|Jacob Bricker (abt 1764-1823) Berks Co., PA|
|Philip Bricker (abt 1728-?) Berks Co., PA|
|Peter Brugger (1817-1903) Innertkirchen, Switz|
|George Bricker (1833-?) Coshocton Co., OH|
|William Brickert (1817 - ?) Adams Co., PA|
|Henri Brucker (1848-19 ), Alsace-Lorraine, France|
|George Bricker (1817-?) York Co., PA|
|Mathias Bricker (1729-1803) Dauphin Co., PA|
|Christian Bricker (18th century) Westmoreland Co., PA|
Of the participants in the DNA Project, eight are on paper as descending from the immigrant NICHOLAS BRICKER (1732-1803), who arrived in Philadelphia from Europe in 1749 aboard the ship "Isaac", have been shown through lab testing to share exact matches of their genetic signature or haplotype, the series of numbers or alleles for the 12 DNA markers tested. See box bordered in violet. Now with a 99.9% chance that the seven participants sharing the same haplotype have a common ancestor, their respective pedigrees are decisively confirmed. If it were possible to go back and test Nicholas' DNA itself, the probability he would have the very same haplotype as they do is extremely high. BR09, the eighth participant, has a 1-step mutation at the 385b marker along his Y-chromosome, a "16" rather than a "15" as the others do. This will no doubt prove to also be the case for anyone else in his particular branch of the family tree that were tested. Click on the link "FAMILY TREE". Also, see "Breaking through a Bricker Brickwall" about how one family participating in the Bricker DNA Project was finally able to confirm they were indeed descendents of Nicholas.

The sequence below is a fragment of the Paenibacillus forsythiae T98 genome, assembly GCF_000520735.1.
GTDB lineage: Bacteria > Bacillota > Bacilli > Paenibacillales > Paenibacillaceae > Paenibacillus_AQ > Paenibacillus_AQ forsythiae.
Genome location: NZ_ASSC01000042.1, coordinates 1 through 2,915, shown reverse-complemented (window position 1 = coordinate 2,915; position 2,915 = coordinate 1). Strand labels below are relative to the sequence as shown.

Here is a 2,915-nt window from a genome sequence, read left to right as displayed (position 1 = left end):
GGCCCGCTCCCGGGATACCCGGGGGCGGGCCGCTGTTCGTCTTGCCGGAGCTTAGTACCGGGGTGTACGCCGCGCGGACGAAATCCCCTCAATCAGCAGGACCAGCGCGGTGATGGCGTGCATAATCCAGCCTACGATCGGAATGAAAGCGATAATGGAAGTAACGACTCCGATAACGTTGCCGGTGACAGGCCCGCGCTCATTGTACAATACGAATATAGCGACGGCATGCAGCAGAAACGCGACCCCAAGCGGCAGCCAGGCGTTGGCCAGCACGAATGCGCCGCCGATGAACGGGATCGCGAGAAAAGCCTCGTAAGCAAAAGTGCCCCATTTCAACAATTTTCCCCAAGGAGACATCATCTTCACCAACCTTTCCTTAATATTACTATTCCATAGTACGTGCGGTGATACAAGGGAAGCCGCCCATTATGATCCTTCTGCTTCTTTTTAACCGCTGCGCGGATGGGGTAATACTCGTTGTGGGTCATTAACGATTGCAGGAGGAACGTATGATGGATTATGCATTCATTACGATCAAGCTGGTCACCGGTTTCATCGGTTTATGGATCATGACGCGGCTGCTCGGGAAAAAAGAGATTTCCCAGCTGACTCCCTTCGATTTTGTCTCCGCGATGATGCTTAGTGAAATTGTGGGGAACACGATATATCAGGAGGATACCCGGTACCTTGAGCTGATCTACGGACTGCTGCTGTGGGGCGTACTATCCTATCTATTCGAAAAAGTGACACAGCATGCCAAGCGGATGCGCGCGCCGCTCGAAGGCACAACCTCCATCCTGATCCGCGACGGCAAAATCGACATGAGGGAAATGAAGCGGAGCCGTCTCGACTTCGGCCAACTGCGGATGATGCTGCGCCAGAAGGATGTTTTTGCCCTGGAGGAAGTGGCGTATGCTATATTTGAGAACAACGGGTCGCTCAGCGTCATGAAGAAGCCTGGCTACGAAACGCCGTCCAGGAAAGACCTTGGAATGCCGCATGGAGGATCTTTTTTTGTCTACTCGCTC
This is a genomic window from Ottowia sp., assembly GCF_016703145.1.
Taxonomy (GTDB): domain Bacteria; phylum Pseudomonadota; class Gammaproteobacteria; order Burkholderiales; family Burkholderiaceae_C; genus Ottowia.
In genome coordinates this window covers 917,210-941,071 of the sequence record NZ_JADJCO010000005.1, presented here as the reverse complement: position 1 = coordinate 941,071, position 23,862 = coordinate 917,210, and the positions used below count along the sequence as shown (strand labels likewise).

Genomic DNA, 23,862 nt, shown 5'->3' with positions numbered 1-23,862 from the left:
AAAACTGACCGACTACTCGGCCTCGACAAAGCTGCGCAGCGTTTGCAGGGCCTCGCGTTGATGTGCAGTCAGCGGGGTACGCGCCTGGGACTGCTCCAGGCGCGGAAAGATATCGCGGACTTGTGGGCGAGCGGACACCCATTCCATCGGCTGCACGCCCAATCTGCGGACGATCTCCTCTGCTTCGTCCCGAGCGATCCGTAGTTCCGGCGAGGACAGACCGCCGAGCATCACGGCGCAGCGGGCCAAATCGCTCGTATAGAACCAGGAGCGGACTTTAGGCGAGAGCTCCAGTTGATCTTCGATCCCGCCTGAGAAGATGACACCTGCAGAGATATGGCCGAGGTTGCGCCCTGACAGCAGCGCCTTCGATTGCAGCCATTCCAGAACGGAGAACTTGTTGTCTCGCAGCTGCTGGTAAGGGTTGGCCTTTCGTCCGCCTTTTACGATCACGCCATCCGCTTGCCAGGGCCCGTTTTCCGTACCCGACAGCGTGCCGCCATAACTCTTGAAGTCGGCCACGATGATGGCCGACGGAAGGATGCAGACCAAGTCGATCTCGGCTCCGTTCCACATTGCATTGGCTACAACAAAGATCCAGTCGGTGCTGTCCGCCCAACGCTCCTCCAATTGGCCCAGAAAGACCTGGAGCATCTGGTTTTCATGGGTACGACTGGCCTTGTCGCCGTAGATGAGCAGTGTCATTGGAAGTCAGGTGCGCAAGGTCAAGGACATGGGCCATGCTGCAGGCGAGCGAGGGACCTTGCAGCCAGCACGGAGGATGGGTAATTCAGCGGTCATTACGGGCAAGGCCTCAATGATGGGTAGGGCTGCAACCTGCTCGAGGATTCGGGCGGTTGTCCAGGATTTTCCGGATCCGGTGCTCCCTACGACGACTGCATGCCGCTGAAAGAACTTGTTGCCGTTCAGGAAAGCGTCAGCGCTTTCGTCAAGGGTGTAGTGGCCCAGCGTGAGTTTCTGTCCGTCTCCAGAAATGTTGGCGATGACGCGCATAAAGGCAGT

The PETER BRICKER (1700-1760) who settled in Cocalico, Lancaster County, PA arrived in Philadelphia from Europe in 1732 aboard the ship "Plaisance". The six Project participants from this Bricker line represent branches begun by four out of Peter's five sons. Both participants BR11 and BR35 descended from Peter Jr, Peter Sr's eldest son by his first wife Christina Gylgen. Their branch of the family left Pennsylvania for Waterloo, Canada in 1801. Their sixth cousins BR06 and BR07 are both descended from Peter Sr's next eldest son Christian, by his second wife Elizabeth, maiden name unknown. BR19 descends from Peter Sr's fourth son, John, whose descendents first left Lancaster County for nearby Cumberland County in the early 1800s, from which one branch travelled on a generation later to Clinton County, Indiana. BR35, descends from Peter Sr's fifth and youngest son David, and their branch of the family has continued living in Cumberland County for some two hundred years. The DNA test each of the participants took has thus confirmed with virtual certainly the direction that genealogical research and often family tradition had already been indicating: that all six do indeed descend from Peter Bricker Sr. See the box bordered in light blue. The surname of this line was originally ZURBRÜGG in Switzerland, then changed to BRÜGGER before finally settling on BRICKER in North America.